Inside Self-Storage Magazine 12/2000: Boat and RV Storage
|Copyright 2014 by Virgo Publishing.|
|Posted on: 12/01/2000|
Boat and RV StorageAn interview with Tim Soder, president of VersaTube Building Systems
The staff of Inside Self-Storage recently had the opportunity to speak with Tim Soder, president of VersaTube Building Systems, to discuss the potential of boat and RV storage for self-storage operators. The company, based in Collierville, Tenn., produces covered shelters for RV, boat and automobile storage.
Please give us some background information on VersaTube Building Systems and its connection to boat and RV storage.
VersaTube Building Systems has been in business seven years. We started as a tubing fabricator, and then developing technology allowed us to create our "swaging technology." From there, we moved into building systems. Our first structure was a carport, and then we began developing secondary structures, including those for boat and RV storage.
What are the primary concerns of boat and RV owners? What would drive them to pay for storage of those vehicles?
I think one of the primary concerns of boat and RV owners is where to store their vehicle. If they cannot store it at home--either because of limited space or local ordinances--then they need to find a suitable place. If the boat or RV sits in the sun, its surfaces will expand and contract and the finish will deteriorate. Add that to other damage from inclement weather, and it's easy to see that boat and RV owners would want to protect their investment, especially when that investment can cost as much as $250,000.
From your perspective, how popular is boat and RV storage within industries such as self-storage or marinas? Is it becoming more prominent? If so, why?
First and foremost, the biggest area of concentration in the self-storage industry is storage for personal belongings. But, with boat and RV purchases on the rise, people need the storage. They can't store the boat or RV at home because of city ordinances. Self-storage facilities now have designated areas for boats and RVs. The self-storage locations that do offer boat and RV storage need to indicate that in their advertising. People in the mini-storage industry can take advantage of extra space by offering this kind of storage--both uncovered and covered.
What are the various structures available for vehicle storage and what are the benefits to each?
There are flat-top canopies and normal canopies for covered parking made of red-iron and galvanized steel, which require heavy construction skills to erect. These canopies are designed to cover many spaces at once. Boats and RVs can be fully enclosed in stand-alone units or in large buildings that hold several vehicles. We offer a sled-based unit that can be portable. An in-line, galvanized, steel-tubed frame offers the best rust protection and is easy to ship and erect. The roof of a VersaTube structure is galvanized steel and can be painted to match the rest of the storage facility. An owner can erect a VersaTube structure himself with some labor assistants. The structure can be open-air or completely enclosed.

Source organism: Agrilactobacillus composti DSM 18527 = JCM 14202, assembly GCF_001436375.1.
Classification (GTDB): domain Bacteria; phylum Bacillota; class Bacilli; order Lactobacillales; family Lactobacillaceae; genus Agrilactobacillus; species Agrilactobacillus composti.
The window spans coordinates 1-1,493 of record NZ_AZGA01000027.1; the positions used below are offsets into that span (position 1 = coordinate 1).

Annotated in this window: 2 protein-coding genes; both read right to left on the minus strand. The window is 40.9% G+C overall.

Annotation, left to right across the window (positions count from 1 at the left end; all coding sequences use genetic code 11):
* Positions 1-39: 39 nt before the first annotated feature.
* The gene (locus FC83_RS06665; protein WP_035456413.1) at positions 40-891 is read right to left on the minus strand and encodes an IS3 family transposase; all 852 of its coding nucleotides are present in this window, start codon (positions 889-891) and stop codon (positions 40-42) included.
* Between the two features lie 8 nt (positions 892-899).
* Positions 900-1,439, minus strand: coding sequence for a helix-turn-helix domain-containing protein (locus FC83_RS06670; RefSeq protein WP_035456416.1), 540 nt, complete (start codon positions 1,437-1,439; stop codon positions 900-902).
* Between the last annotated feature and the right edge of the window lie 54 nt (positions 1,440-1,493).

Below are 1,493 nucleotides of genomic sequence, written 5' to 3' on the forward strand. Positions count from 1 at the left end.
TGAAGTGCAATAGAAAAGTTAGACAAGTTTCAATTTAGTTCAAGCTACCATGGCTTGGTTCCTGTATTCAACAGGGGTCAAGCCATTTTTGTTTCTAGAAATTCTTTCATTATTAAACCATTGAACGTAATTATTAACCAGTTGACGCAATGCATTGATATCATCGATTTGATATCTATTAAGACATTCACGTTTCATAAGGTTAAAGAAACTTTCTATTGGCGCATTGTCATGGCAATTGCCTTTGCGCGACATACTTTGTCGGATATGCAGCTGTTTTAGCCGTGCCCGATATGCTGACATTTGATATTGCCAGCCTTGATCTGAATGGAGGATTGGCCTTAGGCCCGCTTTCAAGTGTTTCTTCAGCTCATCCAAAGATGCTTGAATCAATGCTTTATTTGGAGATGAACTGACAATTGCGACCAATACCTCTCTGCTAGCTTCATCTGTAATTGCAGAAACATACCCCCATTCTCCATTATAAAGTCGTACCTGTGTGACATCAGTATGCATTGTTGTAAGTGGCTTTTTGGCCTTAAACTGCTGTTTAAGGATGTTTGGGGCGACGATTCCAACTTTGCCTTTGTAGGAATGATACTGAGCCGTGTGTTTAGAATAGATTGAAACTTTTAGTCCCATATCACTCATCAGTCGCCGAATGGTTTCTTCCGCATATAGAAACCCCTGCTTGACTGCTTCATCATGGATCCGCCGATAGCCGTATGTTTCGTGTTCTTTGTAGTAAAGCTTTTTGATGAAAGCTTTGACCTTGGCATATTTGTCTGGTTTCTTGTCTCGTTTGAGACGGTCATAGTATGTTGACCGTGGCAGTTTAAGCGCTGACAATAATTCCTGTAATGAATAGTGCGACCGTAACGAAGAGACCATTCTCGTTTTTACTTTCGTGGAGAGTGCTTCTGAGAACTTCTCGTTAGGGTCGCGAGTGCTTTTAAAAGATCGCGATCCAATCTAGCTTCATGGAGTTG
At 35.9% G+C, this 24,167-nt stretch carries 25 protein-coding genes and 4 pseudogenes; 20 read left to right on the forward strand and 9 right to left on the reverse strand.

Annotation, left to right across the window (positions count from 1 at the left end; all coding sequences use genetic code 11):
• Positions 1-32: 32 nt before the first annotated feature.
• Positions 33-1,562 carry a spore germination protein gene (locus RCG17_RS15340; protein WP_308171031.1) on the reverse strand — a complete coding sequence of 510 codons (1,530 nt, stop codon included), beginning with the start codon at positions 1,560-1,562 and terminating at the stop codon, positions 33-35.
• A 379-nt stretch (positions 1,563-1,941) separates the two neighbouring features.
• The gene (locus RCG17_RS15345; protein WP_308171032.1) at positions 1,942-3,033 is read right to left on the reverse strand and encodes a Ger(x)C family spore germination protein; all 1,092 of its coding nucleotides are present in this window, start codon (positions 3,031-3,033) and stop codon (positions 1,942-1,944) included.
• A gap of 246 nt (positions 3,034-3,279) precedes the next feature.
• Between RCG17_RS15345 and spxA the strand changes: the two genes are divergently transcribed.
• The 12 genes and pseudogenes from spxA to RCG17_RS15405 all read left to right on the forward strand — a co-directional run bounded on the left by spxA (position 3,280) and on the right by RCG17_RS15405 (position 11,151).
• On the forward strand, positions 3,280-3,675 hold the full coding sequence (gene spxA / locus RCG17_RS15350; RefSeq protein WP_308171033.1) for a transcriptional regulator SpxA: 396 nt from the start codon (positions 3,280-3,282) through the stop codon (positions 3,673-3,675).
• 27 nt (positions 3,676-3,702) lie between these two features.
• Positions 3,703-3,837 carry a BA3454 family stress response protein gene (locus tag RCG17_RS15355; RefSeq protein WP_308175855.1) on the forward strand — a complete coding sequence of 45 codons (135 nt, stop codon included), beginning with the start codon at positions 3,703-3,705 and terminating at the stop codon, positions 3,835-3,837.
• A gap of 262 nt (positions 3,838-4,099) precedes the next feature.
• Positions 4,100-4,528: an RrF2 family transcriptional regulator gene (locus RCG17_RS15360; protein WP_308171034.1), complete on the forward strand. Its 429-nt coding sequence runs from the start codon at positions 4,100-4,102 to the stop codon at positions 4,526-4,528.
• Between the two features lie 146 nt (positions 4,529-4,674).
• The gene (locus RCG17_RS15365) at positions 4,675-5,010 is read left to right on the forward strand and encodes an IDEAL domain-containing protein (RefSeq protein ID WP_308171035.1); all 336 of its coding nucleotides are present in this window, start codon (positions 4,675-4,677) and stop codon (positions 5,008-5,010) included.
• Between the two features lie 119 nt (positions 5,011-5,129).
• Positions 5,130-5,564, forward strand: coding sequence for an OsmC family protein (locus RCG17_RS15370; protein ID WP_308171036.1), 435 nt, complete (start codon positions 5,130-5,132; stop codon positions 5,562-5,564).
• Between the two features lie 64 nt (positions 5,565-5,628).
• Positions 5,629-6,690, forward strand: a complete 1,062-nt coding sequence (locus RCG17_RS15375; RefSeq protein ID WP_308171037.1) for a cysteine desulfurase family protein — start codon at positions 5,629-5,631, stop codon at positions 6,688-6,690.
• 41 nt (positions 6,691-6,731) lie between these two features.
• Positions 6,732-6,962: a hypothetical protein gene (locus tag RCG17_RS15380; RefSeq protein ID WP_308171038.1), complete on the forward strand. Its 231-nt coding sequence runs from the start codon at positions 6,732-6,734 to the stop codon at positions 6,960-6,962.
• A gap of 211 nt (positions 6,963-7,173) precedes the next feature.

What size ranges need to be offered in terms of the vehicle space?
Our base unit starts at 20 feet deep and increases in five-foot increments. Units need to be at least 12 feet wide, but the height is dependent on the product mix in the marketplace. Travel-trailer storage units should be 10 to 12.5 feet high. Boat storage units need to be 7.5 feet high and 45 feet long.
What other special requirements might a facility or marina operator need to meet in order to offer this type of storage?
A storage facility or marina operator's first requirement is land and/or boat dock space. Market demand will also affect requirements. An operator might start with uncovered space and move to covered space, and then move to boat/RV storage exclusively. An operator could offer uncovered, covered and semi-covered space. People want to store all their vehicles in one place. Operators can also offer amenities such as vehicle washing, vehicle repair, preparing vehicles for storage (i.e. cleaning septic system and washing vehicle), or preparing the boat or RV for travel.
What about items such as fire sprinklers? Are they a requirement with these structures the way they are with standard buildings?
If the storage facility owner is using steel structures for storage, the storage facility is not going to burn, but the boat or RV might. The owner should check with local building officials to see what is required and check local building codes.
What important things should a facility owner be looking for in a builder of covered or enclosed structures?
He should look for companies offering quality products that can be delivered in a timely fashion.
Should cost ever be an issue?
Cost is always an issue. Owners need to go through the process of cost justification. Will they get a return on their investment? Is it financially feasible? The quicker the structure depreciates, the bigger the return. Facility operators also need to consider the construction cost of erecting storage structures, many of which require a construction crew for assembly. A system like ours is easy to erect. An owner could erect it himself with a few extra hands. Plus, it can be used to cover as few or as many spaces as the owner sees fit. Additional structures are easy to assemble. As a result, boat and RV storage is becoming its own opportunity.
Are facility operators paying attention to differences in quality of the various types of structures?
I think they are. Basically, the operators are pleased with the structures they are getting. Cost justification is a vital part of quality. VersaTube's product is a good value because of its ease of construction and seven-year depreciation rate.
For more information, visit www.versatube.com , or call (901) 854-6855.